What advice would you give to migrant women trying to start a career in the United Kingdom?
I think the more focused you are the easier it is going to be. I know it’s difficult sometimes to focus. I had a million jobs before I started my first property business. For those who are looking for jobs, your cv must be very crystal-clear about the industry you are in and the experience you have. The words you use must be local too. Make sure you don’t’ use American English and someone corrects your grammar. It sounds silly but you must analyse the following: if you are a migrant you will be competing with locals for the same job. You must be as good as the local otherwise you won’t be offered the job. Your English must be good – written and spoken. If you are looking to start business, don’t try to be a ‘one stop shop’ which means all things to everyone – it does not work. Concentrate in doing one thing and doing this one thing really well. If you are a chef, concentrate on one type of food. Why Italian restaurants are so famous? Because you know what you are going to get. They have one type of food: pasta! Be amazing at one thing and this should be enough to take your career skyhigh!
Why do you think it’s important to support migrant entrepreneurs start and run successful businesses?
Because migrant entrepreneurs contribute to the economy and people’s lives in general. Migrants open local food shops, so people can try food from all over the world. Everyone loves Indian and Chinese food, right? Their cousin only became internationally famous because they immigrated to other countries and set up businesses: restaurants, fast food shops, local supermarkets and so on: their businesses grow, more jobs are created, more tax and paid and wealth is created. Most young people in their first or 2nd jobs start their careers in small businesses. Also, by supporting migrant entrepreneurs we will also be helping their families and their home countries. A lot of migrants send money to help their families in their countries. People live better lives and this is a great reason to be helping people.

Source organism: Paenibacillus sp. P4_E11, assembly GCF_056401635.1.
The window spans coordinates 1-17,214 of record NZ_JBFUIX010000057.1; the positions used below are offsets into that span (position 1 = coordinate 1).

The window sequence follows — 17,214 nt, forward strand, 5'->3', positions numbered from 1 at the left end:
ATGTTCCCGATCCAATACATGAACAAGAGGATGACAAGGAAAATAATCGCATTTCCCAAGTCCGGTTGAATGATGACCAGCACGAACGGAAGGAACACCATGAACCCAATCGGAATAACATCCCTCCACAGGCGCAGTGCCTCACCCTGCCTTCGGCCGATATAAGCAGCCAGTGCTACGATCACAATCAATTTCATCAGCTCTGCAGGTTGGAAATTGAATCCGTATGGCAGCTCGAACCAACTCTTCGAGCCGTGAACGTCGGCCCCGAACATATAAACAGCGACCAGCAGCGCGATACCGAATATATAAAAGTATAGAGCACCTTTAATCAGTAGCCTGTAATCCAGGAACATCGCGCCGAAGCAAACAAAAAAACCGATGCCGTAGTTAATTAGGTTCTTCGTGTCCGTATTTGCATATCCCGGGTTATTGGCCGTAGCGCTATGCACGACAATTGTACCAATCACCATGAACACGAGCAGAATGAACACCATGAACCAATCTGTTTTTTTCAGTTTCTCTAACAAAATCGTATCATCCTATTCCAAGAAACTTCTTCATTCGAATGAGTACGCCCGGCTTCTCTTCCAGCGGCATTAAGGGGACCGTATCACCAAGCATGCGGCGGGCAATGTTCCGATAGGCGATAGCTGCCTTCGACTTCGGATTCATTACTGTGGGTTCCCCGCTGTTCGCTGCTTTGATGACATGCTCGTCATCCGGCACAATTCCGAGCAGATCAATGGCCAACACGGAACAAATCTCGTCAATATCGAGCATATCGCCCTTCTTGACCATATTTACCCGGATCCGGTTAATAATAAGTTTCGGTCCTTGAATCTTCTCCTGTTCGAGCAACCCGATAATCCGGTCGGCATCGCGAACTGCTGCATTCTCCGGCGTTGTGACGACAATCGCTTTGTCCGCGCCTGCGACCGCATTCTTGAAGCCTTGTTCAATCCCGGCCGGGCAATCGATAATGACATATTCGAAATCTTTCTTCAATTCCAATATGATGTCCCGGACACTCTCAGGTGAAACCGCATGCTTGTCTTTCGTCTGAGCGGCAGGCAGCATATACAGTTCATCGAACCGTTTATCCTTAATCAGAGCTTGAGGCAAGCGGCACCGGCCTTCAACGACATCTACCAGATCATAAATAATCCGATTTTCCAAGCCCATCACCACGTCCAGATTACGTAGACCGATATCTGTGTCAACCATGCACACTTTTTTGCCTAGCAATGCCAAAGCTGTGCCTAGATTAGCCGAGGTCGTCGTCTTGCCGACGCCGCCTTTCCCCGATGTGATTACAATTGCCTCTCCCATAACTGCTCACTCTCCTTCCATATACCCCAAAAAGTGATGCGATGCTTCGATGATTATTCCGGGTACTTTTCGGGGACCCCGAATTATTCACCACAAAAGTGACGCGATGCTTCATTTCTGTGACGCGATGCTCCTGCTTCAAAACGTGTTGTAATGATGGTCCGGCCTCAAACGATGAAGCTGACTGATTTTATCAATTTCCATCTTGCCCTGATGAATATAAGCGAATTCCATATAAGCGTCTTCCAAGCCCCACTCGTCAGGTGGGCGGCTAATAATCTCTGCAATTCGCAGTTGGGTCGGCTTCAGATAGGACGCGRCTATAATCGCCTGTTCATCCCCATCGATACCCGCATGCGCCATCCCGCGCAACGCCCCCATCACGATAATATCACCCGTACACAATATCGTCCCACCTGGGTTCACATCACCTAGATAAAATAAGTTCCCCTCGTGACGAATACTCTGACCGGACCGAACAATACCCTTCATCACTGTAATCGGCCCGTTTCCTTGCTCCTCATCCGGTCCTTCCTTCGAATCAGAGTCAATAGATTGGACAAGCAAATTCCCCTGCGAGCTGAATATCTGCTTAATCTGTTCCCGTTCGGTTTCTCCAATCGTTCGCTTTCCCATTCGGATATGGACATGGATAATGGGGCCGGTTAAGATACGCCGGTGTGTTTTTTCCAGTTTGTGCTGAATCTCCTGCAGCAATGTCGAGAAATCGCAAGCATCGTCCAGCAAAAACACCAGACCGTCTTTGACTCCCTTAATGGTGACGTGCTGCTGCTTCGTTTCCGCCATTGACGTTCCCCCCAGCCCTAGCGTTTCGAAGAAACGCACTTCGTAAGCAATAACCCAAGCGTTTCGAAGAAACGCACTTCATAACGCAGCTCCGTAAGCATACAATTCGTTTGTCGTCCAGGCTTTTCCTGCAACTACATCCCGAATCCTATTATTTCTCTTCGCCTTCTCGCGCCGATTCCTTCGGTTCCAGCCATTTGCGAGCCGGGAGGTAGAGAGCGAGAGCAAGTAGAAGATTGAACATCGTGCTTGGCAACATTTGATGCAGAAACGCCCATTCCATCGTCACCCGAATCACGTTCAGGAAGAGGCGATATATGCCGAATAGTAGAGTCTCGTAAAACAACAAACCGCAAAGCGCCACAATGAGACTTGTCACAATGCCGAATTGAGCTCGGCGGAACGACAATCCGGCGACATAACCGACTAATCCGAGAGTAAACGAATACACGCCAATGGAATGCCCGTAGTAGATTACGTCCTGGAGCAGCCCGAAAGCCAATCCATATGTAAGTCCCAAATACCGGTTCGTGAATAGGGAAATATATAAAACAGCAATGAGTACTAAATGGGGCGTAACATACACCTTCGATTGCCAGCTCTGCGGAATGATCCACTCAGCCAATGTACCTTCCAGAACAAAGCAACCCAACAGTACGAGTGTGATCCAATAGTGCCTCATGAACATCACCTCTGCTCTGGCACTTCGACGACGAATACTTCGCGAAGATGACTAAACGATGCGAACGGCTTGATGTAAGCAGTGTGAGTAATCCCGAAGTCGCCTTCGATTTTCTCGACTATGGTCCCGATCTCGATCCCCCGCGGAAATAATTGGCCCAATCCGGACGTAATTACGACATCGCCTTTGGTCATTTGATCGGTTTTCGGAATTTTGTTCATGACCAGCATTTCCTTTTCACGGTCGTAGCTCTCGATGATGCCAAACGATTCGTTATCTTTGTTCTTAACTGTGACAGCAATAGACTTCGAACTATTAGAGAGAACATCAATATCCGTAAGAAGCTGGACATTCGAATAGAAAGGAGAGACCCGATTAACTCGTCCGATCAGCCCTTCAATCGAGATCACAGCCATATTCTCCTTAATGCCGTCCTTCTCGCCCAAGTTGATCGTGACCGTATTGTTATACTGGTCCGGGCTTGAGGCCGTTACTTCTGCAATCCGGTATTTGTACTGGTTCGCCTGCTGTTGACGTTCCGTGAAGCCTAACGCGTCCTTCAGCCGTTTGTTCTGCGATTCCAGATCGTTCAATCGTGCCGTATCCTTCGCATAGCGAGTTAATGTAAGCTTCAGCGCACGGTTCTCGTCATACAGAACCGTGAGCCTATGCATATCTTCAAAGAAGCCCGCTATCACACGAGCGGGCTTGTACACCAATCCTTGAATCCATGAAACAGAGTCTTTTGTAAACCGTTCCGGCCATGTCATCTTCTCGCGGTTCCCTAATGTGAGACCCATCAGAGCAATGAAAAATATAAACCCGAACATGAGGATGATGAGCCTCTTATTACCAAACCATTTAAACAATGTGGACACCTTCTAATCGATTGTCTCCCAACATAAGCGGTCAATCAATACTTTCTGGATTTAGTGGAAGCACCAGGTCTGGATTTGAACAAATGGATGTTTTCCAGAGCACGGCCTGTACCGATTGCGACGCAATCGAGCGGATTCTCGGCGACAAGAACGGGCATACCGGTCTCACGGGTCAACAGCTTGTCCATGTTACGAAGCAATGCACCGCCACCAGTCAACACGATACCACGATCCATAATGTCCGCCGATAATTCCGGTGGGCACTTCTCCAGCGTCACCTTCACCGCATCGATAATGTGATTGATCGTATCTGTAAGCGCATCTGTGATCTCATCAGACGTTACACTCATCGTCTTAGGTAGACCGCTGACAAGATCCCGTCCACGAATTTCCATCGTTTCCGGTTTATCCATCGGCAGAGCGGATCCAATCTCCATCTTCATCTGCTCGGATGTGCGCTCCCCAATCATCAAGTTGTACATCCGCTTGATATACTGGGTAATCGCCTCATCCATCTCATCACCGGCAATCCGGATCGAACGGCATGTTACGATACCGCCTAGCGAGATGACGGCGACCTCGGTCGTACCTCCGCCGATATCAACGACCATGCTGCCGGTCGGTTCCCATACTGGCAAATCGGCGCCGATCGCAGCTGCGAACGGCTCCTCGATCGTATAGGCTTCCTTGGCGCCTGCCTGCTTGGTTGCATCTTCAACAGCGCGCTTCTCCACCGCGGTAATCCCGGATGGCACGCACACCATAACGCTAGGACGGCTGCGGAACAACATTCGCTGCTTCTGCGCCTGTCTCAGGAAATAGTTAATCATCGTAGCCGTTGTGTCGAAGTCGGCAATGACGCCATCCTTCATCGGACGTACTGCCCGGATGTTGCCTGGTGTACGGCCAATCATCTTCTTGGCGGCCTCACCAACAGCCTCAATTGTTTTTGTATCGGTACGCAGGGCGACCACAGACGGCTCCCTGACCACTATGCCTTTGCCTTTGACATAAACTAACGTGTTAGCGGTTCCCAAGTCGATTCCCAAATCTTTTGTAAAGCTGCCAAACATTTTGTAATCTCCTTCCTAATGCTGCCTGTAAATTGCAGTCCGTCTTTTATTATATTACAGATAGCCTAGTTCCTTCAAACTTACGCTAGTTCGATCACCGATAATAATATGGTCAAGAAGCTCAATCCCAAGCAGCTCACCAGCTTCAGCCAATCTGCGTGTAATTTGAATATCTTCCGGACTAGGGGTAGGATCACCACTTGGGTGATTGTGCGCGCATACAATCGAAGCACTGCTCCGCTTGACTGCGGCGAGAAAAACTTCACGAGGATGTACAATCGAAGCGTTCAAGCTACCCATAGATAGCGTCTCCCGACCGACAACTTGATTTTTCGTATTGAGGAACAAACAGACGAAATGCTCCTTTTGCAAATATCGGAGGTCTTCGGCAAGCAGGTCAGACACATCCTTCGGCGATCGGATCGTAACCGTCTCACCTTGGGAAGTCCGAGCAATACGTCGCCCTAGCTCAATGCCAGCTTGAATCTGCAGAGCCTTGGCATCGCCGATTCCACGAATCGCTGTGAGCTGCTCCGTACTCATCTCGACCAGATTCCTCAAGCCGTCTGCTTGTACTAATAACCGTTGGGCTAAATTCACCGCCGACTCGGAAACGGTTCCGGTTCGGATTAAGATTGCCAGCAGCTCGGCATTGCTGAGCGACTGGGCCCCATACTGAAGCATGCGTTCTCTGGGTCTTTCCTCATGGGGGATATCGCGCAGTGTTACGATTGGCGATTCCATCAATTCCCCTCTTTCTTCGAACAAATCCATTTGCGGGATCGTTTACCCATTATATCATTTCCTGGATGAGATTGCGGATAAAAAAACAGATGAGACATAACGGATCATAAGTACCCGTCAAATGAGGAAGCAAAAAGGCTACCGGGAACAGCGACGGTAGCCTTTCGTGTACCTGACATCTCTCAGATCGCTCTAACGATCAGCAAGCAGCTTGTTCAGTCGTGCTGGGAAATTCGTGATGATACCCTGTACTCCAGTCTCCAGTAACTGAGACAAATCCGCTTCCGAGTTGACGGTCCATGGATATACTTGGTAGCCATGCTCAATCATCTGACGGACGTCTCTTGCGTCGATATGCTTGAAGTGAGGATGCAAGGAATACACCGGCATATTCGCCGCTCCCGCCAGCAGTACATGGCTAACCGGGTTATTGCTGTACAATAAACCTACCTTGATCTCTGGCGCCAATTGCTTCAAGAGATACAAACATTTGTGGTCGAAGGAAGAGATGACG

Another challenge that we have today is the word migrant itself. Because of the way the media is portraying the word migrant, the migrants themselves don’ want to be called migrants. The word ‘migrant’ comes with the stigma of miserable or poor people desperate for help, which is not the case. Migrants choose to move countries and they go back to their countries whenever they feel like it. I have been speaking extensively in the media about this subject. At the BBC, the other day I was on the radio talking about the difference between economic migrants and refugees and how we could help refugees to become economic migrants, so they can start contributing to the economy too.